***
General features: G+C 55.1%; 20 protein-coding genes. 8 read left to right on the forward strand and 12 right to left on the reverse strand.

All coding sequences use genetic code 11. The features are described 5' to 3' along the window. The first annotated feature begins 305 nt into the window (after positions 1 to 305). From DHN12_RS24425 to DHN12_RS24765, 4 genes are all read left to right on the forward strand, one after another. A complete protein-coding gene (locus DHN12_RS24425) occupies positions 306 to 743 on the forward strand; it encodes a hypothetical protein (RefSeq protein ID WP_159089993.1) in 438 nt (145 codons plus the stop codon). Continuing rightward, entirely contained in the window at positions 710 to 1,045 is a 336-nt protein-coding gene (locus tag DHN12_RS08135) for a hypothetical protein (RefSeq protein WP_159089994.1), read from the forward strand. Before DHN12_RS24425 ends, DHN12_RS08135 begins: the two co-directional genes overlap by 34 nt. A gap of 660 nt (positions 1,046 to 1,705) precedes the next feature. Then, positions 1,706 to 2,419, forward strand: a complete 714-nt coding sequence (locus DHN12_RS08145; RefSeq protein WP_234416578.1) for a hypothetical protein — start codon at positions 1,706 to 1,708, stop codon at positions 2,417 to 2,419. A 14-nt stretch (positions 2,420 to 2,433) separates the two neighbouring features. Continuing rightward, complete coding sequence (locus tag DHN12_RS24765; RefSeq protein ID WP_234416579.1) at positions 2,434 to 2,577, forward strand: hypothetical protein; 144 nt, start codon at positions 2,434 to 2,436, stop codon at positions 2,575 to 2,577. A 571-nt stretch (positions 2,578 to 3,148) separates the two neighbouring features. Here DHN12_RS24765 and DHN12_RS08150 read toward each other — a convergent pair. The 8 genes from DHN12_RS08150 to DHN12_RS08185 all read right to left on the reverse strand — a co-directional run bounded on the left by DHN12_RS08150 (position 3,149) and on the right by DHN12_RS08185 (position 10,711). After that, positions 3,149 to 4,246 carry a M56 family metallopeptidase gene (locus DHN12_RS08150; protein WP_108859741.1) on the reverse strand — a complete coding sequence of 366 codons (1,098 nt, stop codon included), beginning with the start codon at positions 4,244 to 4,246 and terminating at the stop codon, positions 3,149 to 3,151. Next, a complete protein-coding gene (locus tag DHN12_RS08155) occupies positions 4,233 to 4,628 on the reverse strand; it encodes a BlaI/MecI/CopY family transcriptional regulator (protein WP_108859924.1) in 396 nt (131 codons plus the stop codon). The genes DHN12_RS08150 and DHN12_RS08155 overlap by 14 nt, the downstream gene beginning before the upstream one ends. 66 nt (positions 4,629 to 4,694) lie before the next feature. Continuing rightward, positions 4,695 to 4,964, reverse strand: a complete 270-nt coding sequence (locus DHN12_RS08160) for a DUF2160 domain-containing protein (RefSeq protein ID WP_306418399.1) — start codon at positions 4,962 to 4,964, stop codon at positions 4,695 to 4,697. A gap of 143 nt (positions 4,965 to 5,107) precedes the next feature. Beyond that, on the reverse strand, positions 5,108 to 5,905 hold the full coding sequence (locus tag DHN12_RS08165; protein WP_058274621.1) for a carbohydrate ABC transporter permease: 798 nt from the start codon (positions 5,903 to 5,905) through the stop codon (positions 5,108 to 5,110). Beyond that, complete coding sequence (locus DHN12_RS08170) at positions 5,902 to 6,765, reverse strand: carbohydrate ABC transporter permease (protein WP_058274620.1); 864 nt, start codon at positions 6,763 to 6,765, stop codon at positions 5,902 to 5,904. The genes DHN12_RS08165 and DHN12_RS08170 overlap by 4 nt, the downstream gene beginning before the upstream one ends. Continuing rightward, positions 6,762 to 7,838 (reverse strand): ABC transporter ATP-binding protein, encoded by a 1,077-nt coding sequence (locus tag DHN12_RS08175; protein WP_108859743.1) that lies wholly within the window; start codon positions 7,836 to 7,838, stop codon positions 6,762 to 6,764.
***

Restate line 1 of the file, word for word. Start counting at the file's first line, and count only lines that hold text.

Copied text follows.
General features: G+C 55.1%; 20 protein-coding genes. 8 read left to right on the forward strand and 12 right to left on the reverse strand.